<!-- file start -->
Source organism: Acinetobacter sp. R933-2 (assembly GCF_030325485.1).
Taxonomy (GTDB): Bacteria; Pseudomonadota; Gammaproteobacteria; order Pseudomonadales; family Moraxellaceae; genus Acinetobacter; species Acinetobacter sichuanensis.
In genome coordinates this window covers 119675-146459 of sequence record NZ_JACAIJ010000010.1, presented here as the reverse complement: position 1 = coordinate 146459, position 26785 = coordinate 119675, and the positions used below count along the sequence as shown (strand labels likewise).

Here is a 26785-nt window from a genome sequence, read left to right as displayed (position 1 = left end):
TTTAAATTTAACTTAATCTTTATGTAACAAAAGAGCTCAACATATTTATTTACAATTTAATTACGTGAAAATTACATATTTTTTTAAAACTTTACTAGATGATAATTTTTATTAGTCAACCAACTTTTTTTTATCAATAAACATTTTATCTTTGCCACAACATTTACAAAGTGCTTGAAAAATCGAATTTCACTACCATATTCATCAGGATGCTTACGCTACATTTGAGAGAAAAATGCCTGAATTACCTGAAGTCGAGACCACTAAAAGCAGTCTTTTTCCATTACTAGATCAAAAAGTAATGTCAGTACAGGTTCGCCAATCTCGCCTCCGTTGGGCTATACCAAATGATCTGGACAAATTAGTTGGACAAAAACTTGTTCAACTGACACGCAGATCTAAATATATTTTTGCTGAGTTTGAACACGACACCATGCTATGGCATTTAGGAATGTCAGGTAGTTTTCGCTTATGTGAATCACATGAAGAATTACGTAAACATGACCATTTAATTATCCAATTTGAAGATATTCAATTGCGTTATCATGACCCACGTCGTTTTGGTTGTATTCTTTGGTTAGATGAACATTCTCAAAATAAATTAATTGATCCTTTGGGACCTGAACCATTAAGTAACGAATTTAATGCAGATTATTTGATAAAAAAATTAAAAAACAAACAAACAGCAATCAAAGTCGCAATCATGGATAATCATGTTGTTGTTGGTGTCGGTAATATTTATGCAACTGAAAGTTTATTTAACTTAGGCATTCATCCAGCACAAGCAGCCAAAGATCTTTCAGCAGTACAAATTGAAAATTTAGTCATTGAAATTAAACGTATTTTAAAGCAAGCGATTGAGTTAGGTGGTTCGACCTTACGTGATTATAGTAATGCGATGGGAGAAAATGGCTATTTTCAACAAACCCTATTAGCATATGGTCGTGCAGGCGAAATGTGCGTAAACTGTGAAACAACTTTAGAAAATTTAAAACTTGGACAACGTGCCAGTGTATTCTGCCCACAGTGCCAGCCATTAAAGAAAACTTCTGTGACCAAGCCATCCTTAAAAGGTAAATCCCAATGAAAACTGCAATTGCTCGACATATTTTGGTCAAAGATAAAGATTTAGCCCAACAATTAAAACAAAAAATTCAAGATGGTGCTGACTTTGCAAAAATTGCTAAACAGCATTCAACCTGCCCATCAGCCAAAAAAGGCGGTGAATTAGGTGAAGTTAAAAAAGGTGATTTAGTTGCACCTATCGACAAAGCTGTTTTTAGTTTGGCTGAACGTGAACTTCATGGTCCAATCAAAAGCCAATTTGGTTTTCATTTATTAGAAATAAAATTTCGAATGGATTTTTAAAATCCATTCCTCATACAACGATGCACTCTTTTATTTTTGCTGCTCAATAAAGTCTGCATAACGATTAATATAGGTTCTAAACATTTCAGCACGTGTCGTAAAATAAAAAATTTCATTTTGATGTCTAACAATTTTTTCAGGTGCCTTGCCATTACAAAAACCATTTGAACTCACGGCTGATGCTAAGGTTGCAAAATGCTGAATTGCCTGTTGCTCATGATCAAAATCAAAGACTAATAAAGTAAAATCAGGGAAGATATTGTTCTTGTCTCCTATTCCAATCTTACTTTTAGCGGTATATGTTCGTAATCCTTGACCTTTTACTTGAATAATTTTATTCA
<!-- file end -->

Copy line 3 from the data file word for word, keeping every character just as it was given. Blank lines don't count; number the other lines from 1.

In genome coordinates this window covers 119675-146459 of sequence record NZ_JACAIJ010000010.1, presented here as the reverse complement: position 1 = coordinate 146459, position 26785 = coordinate 119675, and the positions used below count along the sequence as shown (strand labels likewise).